FRANKFORT, Ky. — The 2020 Legislative session wrapped up around 11:30 PM Wednesday while lawmakers failed to pass a bill to allow businesses to reopen during the COVID-19 pandemic — they did send a slew of last-minute bills to Gov. Andy Beshear’s desk.
More than 20 bills were passed in the eleventh hour including pro-life measures. Senate Bill 9 and House Bill 451 were heard at one point simultaneously in both chambers. While the Senate passed HB 451, the House never took it back up to send to Beshear’s desk — because they tacked the contents of that bill onto Senate Bill 9.
Senate Bill 9, the so-called “Born Alive” measure would require doctors to keep babies alive after a failed abortion or any other type of live birth. Bill sponsor Sen. Whitney Westerfield, R-Crofton, has acknowledged there are no known cases of doctors in Kentucky failing to provide medical care to a baby born in this situation but says it’s about prevention.
As the measure was debated late into the night, Democrats asked why they are even taking up the measure especially at a time when lawmakers cannot be in the session to voice their opposition.
A floor amendment to the bill added further restrictions on abortions —including allowing the attorney general to ban abortions during a state of emergency — like Kentucky is currently under. Republican Attorney General Daniel Cameron has called on Beshear to stop abortions while he is banning elective surgeries during the COVID-19 pandemic, however reproductive health care advocates say abortions are not elective procedures.
The amendment also added the contents of HB 451, which gives the attorney general the power to regulate abortion facilities.
House Floor Minority Leader Joni Jenkins, D-Shively, expressed concerns the first part of the measure could prevent doctors from treating high-risk pregnancies in fear of being charged with a felony and said the amendments onto the bill were a power grab from the GOP.
“This is an ongoing thing we have seen in this session of taking power away from the governor, perhaps because you don’t like the way the election turned out,” she said. “We’ve seen bill after bill, attempt, after attempt, places in the budget that took authority away from the governor, it is my hope that we always have a Democratic in the governor’s seat but we know that’s probably not always going to happen, so as you take more and more authority away from the governor, I may not be here, but there may be a time when you are going to want to give the authority back to the governor. I would say in the last hours, in the last night is very dangerous.”
The ACLU of Kentucky and Planned Parenthood are calling on Beshear to veto this measure.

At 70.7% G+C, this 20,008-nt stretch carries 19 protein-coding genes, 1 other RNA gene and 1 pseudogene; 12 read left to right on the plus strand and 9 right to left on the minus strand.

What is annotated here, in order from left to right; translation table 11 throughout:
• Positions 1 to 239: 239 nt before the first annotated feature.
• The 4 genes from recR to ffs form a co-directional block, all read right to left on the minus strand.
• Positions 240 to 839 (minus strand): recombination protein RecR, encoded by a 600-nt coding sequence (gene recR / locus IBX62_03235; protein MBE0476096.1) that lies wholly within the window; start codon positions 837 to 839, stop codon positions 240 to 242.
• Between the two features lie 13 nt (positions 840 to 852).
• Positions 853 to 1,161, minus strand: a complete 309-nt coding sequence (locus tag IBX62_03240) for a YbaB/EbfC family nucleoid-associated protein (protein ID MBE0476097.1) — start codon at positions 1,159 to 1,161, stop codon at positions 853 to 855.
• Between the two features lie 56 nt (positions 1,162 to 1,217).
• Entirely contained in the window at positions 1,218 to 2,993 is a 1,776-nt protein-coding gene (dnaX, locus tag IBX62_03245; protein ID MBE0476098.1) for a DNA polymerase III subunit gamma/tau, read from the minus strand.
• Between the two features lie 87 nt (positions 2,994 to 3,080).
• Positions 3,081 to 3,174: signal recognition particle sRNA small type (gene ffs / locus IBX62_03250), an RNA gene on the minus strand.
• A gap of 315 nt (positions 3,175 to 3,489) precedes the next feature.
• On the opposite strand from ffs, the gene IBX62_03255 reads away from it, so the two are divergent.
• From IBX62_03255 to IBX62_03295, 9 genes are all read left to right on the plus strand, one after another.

“Now more than ever, science and public health must guide us, not politics,” Jackie McGranahan, ACLU-KY Reproductive Freedom Field Organizer, said in a statement. “This type of restriction on abortion care is an affront to Kentuckians at any time, but the consequences of restricting abortion during a pandemic are even more dire, particularly for people of color and people experiencing poverty.”
Since Beshear is not able to utilize a line-item veto — approving the born-alive measure and vetoing the abortion restrictions, a complete veto could put him in a tough political position in a state that is becoming increasingly pro-life.
Lawmakers also delivered House Bill 387 to Beshear. The measure sponsored by Rep. Danny Bentley, R-Russell, would create a revolving loan fund for hospitals in a county with 50,000 people or less. If a hospital were at risk of closing they would be able to apply for a loan from the Cabinet for Economic Development. This is meant to help keep rural hospitals afloat, while this measure was crafted before the COVID-19 pandemic it has become increasingly important as rural hospitals struggle to stay afloat as a ban on elective surgeries is costing more than $20 million according to lawmakers.
The bill also allows unlimited use of the restricted funds for Beshear to purchase PPE as the pandemic continues.
A bill allowing landlords to seek criminal charges against a tenant also was sent to Beshear. Senate Bill 11, would allow tenants who intentionally damage, deface, or destroy a rental property to be charged with criminal mischief.
Two constitutional amendments were sent to Secretary of State Michael Adams, for voters to decide in November.
Senate Bill 15, known as Marsy’s Law was passed on April 14, the measure would create a Crime Victim’s Bill of Rights within the Kentucky Constitution. A similar measure passed in 2018 and was ratified by 63 percent of Kentucky voters but the Kentucky Supreme Court shot down the amendment over the wording of the question on the ballot.
House Bill 405, will also appear on the November ballot. If approved by voters it would extend the terms of district judges and commonwealth’s attorneys to eight years.